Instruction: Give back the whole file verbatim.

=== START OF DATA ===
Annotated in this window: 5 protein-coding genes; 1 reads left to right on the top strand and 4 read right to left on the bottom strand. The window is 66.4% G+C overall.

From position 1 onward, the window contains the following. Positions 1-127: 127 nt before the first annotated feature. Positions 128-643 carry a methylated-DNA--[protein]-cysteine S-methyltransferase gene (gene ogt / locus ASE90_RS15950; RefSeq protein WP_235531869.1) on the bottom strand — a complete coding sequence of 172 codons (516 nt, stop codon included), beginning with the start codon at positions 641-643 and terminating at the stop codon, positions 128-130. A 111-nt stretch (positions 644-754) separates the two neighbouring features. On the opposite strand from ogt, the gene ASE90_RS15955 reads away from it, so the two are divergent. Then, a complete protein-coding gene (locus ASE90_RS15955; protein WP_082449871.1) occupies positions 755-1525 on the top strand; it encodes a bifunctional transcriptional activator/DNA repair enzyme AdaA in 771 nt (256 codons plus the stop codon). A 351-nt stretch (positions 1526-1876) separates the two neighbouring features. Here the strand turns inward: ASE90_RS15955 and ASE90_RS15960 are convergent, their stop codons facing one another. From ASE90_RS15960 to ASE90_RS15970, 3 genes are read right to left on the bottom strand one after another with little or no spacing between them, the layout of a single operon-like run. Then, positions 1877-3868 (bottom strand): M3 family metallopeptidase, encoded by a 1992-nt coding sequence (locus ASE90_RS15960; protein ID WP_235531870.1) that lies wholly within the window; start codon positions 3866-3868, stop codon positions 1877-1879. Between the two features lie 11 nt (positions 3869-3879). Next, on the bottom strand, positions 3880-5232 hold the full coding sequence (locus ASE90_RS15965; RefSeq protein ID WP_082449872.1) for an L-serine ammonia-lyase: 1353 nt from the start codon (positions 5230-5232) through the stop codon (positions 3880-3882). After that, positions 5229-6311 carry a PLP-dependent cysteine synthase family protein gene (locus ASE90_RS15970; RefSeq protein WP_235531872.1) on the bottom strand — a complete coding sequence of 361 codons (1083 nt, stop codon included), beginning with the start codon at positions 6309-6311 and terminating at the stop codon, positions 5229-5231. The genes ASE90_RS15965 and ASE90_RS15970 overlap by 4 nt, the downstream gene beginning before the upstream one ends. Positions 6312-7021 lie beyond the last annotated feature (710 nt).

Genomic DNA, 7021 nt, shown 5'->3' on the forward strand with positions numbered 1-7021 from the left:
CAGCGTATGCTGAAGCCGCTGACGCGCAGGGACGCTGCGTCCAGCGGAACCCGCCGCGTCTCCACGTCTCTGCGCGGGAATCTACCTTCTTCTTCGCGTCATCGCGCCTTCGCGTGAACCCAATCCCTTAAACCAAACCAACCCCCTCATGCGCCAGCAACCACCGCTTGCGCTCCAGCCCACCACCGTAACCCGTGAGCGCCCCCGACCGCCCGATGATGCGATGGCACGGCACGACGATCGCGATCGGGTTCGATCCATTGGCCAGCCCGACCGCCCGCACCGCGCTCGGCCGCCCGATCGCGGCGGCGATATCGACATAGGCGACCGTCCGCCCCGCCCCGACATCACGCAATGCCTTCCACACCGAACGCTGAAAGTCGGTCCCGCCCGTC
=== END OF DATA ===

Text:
Annotated in this window: 5 protein-coding genes; 1 reads left to right on the top strand and 4 read right to left on the bottom strand. The window is 66.4% G+C overall.

From position 1 onward, the window contains the following. Positions 1-127: 127 nt before the first annotated feature. Positions 128-643 carry a methylated-DNA--[protein]-cysteine S-methyltransferase gene (gene ogt / locus ASE90_RS15950; RefSeq protein WP_235531869.1) on the bottom strand — a complete coding sequence of 172 codons (516 nt, stop codon included), beginning with the start codon at positions 641-643 and terminating at the stop codon, positions 128-130. A 111-nt stretch (positions 644-754) separates the two neighbouring features. On the opposite strand from ogt, the gene ASE90_RS15955 reads away from it, so the two are divergent. Then, a complete protein-coding gene (locus ASE90_RS15955; protein WP_082449871.1) occupies positions 755-1525 on the top strand; it encodes a bifunctional transcriptional activator/DNA repair enzyme AdaA in 771 nt (256 codons plus the stop codon). A 351-nt stretch (positions 1526-1876) separates the two neighbouring features. Here the strand turns inward: ASE90_RS15955 and ASE90_RS15960 are convergent, their stop codons facing one another. From ASE90_RS15960 to ASE90_RS15970, 3 genes are read right to left on the bottom strand one after another with little or no spacing between them, the layout of a single operon-like run. Then, positions 1877-3868 (bottom strand): M3 family metallopeptidase, encoded by a 1992-nt coding sequence (locus ASE90_RS15960; protein ID WP_235531870.1) that lies wholly within the window; start codon positions 3866-3868, stop codon positions 1877-1879. Between the two features lie 11 nt (positions 3869-3879). Next, on the bottom strand, positions 3880-5232 hold the full coding sequence (locus ASE90_RS15965; RefSeq protein ID WP_082449872.1) for an L-serine ammonia-lyase: 1353 nt from the start codon (positions 5230-5232) through the stop codon (positions 3880-3882). After that, positions 5229-6311 carry a PLP-dependent cysteine synthase family protein gene (locus ASE90_RS15970; RefSeq protein WP_235531872.1) on the bottom strand — a complete coding sequence of 361 codons (1083 nt, stop codon included), beginning with the start codon at positions 6309-6311 and terminating at the stop codon, positions 5229-5231. The genes ASE90_RS15965 and ASE90_RS15970 overlap by 4 nt, the downstream gene beginning before the upstream one ends. Positions 6312-7021 lie beyond the last annotated feature (710 nt).

Genomic DNA, 7021 nt, shown 5'->3' on the forward strand with positions numbered 1-7021 from the left:
CAGCGTATGCTGAAGCCGCTGACGCGCAGGGACGCTGCGTCCAGCGGAACCCGCCGCGTCTCCACGTCTCTGCGCGGGAATCTACCTTCTTCTTCGCGTCATCGCGCCTTCGCGTGAACCCAATCCCTTAAACCAAACCAACCCCCTCATGCGCCAGCAACCACCGCTTGCGCTCCAGCCCACCACCGTAACCCGTGAGCGCCCCCGACCGCCCGATGATGCGATGGCACGGCACGACGATCGCGATCGGGTTCGATCCATTGGCCAGCCCGACCGCCCGCACCGCGCTCGGCCGCCCGATCGCGGCGGCGATATCGACATAGGCGACCGTCCGCCCCGCCCCGACATCACGCAATGCCTTCCACACCGAACGCTGAAAGTCGGTCCCGCCCGTC